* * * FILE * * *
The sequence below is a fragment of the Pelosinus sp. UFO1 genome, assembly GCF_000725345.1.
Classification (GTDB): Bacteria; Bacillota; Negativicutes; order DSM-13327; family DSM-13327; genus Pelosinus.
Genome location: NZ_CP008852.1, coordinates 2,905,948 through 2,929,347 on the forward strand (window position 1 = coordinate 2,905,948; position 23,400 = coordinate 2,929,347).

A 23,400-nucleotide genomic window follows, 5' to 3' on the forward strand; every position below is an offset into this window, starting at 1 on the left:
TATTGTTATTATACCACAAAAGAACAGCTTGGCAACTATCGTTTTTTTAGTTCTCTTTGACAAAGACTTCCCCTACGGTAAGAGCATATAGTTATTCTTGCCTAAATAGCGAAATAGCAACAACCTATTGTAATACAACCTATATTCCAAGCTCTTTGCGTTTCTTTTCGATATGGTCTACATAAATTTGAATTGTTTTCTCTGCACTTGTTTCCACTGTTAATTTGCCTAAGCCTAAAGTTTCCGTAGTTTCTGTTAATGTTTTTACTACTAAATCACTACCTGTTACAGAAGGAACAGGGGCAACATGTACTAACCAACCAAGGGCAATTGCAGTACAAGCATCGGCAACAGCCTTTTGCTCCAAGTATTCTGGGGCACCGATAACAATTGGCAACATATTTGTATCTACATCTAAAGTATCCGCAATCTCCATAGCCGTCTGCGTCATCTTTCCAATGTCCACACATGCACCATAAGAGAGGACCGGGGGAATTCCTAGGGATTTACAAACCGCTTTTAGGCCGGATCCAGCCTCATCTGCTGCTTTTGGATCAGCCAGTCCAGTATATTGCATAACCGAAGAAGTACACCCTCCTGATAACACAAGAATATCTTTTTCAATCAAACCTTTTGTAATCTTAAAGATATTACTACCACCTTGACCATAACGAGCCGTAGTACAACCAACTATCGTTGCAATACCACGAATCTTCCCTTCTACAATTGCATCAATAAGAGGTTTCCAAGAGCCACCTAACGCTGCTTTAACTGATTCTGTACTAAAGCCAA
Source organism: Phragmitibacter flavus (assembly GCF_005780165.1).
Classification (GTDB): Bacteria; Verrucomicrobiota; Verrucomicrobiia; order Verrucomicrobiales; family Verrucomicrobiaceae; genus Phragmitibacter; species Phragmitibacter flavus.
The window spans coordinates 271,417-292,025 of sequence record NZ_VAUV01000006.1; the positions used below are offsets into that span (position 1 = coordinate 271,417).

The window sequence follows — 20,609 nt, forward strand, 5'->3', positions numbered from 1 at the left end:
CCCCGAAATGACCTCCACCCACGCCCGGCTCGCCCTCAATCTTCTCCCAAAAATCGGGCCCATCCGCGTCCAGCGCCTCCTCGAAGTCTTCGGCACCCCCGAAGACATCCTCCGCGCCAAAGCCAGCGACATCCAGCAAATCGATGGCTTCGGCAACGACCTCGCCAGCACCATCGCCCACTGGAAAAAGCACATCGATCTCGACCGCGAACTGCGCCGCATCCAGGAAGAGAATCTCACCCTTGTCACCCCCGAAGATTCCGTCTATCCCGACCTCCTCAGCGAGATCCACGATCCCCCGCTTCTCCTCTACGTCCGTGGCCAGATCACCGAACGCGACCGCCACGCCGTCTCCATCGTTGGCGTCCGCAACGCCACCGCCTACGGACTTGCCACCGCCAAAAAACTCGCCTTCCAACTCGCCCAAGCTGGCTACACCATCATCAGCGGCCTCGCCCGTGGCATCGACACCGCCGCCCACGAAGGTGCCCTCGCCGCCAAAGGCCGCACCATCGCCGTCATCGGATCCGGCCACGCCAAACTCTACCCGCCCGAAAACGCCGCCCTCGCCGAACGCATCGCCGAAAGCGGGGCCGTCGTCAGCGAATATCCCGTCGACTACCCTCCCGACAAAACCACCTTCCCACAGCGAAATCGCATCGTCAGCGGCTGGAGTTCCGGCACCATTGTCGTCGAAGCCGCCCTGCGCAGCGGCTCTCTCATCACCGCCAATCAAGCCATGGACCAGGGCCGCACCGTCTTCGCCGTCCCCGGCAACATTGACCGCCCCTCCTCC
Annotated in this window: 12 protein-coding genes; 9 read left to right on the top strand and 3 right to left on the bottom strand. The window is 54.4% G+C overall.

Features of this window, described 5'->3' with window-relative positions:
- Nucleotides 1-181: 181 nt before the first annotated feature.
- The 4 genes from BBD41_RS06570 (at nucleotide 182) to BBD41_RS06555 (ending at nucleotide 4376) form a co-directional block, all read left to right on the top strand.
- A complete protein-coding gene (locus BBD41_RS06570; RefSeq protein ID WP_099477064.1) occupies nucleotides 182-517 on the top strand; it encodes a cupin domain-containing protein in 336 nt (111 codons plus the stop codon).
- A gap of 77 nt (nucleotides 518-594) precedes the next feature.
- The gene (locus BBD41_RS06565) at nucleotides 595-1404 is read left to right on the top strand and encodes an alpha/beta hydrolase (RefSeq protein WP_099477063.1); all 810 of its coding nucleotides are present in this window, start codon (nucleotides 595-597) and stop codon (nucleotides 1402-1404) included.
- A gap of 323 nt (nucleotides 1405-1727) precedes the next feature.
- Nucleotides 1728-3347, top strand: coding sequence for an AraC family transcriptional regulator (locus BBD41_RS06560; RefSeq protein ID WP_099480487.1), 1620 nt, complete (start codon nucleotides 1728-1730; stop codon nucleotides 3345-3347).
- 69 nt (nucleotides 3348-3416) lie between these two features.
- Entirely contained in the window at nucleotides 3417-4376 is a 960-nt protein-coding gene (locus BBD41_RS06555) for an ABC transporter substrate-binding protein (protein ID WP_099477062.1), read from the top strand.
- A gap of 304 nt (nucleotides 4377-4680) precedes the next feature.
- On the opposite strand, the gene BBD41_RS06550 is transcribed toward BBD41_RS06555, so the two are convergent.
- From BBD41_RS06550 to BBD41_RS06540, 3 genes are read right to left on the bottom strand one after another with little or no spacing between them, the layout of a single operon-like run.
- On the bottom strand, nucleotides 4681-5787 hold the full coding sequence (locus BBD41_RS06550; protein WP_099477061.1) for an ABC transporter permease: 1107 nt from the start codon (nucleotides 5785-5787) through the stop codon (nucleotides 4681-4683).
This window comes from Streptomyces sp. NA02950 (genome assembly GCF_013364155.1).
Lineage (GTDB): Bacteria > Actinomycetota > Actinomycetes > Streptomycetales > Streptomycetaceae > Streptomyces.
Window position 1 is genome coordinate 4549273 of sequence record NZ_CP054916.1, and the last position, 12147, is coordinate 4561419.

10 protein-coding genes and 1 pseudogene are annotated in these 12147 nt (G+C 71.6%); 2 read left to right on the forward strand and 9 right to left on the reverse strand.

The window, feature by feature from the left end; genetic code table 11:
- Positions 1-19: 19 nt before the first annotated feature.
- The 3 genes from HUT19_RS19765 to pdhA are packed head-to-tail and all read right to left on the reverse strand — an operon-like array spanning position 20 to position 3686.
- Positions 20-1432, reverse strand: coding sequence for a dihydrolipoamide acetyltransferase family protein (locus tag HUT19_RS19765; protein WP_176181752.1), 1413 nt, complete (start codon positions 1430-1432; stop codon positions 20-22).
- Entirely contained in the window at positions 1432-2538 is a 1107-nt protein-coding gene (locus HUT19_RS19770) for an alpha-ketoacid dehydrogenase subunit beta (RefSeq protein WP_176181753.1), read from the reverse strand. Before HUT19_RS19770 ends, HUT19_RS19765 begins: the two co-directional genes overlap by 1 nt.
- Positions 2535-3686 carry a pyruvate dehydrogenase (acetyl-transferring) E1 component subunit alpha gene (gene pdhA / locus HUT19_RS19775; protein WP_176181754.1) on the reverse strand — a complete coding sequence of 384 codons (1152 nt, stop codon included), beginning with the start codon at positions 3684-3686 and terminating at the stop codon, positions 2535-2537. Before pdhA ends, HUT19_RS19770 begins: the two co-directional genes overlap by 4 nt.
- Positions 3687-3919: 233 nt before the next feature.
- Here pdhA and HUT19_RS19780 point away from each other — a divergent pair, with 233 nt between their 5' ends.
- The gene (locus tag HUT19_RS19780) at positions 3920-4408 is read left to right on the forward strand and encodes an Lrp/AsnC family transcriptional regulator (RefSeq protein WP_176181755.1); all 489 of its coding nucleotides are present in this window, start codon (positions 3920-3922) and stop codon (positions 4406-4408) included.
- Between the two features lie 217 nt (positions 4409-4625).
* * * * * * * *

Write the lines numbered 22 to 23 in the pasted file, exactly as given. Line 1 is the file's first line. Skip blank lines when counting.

- A gap of 304 nt (nucleotides 4377-4680) precedes the next feature.
- On the opposite strand, the gene BBD41_RS06550 is transcribed toward BBD41_RS06555, so the two are convergent.